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NCCOS-sponsored Coral Reef Scientist Honored with New Species Name

In recognition of his contributions to NCCOS coral reef research, University of Puerto Rico scientist Dr. Francisco E. Pagán will have a new species of sediment-dwelling crustacean named in his honor. The new species—the cumacean crustacean Cumella pagani n. sp.—lives on the Caribbean mesophotic coral reefs studied by Dr. Pagán. Cumaceans are small, benthic marine crustaceans, […]

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Decaying Harmful Algal Blooms Still Dangerous: New Model Predicts Toxicity to Humans

Declining (terminating) harmful algal blooms continue to pose health hazards. When some harmful algal blooms die and disappear, their toxicity continues to affect the air above the bloom-infested waters. Some dinoflagellates produce toxins—such as the brevetoxins from the Florida red tide (Karenia brevis)—that are readily aerosolized when nearshore blooms die and release their toxins into […]

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NOAA Administrator Honors NCCOS Employees

At the 2013 NOAA Administrator and Technology Transfer Awards ceremony, Acting NOAA Administrator Dr. Kathryn Sullivan recognized four NCCOS employees for accomplishments that brought unusual credit to NOAA and the Department of Commerce. The following NCCOS employees received the Administrator’s Award: Kimberly Puglise, Felix Martinez, and Michael Dowgiallo for “leading foundational research and consensus building […]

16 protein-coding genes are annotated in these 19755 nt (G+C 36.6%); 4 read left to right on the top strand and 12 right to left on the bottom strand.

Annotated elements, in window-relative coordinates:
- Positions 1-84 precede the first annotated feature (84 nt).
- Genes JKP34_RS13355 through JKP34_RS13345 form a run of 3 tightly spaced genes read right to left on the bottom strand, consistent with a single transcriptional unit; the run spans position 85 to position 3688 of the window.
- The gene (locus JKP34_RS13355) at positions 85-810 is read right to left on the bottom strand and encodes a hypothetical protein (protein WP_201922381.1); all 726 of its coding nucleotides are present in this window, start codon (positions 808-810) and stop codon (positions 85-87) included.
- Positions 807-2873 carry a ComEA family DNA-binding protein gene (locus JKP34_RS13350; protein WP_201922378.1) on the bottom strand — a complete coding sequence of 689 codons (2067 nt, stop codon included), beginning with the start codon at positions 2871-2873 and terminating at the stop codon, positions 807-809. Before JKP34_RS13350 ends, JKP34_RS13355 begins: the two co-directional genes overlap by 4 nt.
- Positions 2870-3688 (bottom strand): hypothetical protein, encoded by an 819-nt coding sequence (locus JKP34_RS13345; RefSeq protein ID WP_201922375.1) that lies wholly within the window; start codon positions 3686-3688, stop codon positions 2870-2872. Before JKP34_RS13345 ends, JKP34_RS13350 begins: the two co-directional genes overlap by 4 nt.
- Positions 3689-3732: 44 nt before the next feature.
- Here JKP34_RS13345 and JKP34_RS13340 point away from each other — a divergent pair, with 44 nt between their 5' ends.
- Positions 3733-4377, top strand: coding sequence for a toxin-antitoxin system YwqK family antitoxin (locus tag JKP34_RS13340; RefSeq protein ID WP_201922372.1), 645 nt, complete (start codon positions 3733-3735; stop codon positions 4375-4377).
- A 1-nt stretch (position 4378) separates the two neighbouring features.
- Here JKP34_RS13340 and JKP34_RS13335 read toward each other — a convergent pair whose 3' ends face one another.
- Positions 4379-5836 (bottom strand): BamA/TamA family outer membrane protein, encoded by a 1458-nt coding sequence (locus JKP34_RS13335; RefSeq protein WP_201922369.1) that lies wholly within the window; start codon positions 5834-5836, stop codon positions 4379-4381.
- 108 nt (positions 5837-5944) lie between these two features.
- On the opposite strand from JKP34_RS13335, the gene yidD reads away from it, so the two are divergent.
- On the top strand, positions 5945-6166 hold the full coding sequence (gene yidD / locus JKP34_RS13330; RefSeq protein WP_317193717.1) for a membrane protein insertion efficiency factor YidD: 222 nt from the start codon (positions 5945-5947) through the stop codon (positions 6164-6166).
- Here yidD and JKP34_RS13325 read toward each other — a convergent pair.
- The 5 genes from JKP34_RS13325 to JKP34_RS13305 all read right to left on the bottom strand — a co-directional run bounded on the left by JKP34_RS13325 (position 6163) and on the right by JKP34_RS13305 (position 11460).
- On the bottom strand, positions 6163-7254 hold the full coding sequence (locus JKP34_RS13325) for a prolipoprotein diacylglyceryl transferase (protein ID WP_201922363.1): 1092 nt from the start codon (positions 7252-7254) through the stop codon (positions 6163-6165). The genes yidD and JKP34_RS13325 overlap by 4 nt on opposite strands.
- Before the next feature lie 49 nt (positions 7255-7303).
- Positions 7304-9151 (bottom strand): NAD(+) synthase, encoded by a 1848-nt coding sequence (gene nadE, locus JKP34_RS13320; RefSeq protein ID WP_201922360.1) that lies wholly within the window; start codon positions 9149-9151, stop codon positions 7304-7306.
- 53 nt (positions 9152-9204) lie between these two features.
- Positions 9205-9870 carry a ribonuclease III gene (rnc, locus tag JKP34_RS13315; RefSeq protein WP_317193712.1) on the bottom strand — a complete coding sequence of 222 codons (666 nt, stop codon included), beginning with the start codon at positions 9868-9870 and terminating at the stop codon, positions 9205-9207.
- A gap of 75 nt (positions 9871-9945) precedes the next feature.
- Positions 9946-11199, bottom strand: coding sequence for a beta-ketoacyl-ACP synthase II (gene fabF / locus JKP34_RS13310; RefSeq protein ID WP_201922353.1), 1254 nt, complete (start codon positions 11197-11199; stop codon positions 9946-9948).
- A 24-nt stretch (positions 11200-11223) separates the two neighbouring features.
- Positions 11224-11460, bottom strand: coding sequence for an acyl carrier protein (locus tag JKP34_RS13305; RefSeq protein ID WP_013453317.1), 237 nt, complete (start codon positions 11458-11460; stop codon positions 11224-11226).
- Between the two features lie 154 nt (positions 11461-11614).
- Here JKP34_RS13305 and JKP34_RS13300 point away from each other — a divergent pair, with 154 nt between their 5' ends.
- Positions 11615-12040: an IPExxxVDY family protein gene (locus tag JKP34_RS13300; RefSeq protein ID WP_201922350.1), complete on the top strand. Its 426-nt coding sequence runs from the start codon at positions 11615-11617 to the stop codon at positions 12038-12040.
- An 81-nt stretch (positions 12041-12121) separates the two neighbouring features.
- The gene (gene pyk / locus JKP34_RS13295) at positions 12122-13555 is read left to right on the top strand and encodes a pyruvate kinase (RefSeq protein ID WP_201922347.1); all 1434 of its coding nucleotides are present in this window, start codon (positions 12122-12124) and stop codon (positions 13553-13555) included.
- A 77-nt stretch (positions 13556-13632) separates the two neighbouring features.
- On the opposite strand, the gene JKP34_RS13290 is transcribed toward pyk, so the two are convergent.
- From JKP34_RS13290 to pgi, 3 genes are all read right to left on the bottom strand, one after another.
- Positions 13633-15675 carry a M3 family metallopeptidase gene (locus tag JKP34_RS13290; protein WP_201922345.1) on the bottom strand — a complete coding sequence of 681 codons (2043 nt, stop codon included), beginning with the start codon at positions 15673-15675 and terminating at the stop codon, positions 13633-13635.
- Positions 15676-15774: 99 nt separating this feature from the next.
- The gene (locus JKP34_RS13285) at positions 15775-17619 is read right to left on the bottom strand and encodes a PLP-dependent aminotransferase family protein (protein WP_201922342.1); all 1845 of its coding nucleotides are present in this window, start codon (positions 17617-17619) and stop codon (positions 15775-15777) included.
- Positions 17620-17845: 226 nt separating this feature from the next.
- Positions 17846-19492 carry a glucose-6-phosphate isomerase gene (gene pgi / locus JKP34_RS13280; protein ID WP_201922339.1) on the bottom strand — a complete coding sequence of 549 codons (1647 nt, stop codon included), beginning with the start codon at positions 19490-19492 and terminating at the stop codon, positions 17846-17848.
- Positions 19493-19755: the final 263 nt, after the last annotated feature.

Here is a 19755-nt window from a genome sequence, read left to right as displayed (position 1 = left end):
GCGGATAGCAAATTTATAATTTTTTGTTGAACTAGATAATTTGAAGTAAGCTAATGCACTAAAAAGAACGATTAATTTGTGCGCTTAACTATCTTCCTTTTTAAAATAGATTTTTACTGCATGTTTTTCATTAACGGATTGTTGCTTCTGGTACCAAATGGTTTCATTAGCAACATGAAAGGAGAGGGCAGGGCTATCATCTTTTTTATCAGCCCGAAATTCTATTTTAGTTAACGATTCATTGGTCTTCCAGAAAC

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NCCOS Research in Today’s Rapidly Changing Global Environment

Two national science conferences recently highlighted NCCOS research: The theme at the 7th Symposium on Harmful Algae in the United States (Oct. 27–31, 2013; Sarasota, FL) was harmful algal blooms (HABs) in a changing world, especially a more acidic one. NCCOS HAB scientists and sponsored researchers  organized, advised,  chaired sessions, and presented some 13 oral […]

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New Research in the Gulf of Maine Improves Red Tide Forecasting

Scientists from the National Centers for Coastal Ocean Science recently teamed with sponsored partners to collect sediment samples in the Gulf of Maine needed to find cysts of the harmful algae Alexandrium fundyense. The data collection took place on Nov. 6–11 aboard NOAA’s research ship Okeanos Explorer—the first time a NOAA ship has been used […]

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Helping Alaska Tribe Launch a Harmful Algal Bloom Monitoring Program

The NCCOS Event Response Program is funding a project to assist the Sitka Tribe of Alaska and other communities in southeast Alaska establish a harmful algal bloom (HAB) monitoring program for recreational and subsistence shellfisheries. In October, two cases of paralytic shellfish poisoning (PSP) were reported by the state and were linked to butter clams […]

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Addressing the Decline of Michigan’s Saginaw Bay

NCCOS-funded scientists participated in a recent forum held by the Michigan House Democrats’ Great Lakes and Conservation Task Force to address human-caused stresses to Lake Huron’s Saginaw Bay. The team presented findings and recommendations related to phosphorus inputs and eutrophication symptoms that are adversely affecting the bay’s fisheries and water quality. The NCCOS-funded team is […]

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NCCOS Expertise Contributes to U.S. National Climate Assessment

Four NCCOS scientists wrote a NOAA technical report on “Oceans and Marine Resources in a Changing Climate” that led to a chapter in the Third National Climate Assessment (2013), produced by the U.S. Global Change Research Program. Carol Auer, Quay Dortch, Elizabeth Jewett, and Cary Lopez participated in this comprehensive review, wherein 63 experts examined […]

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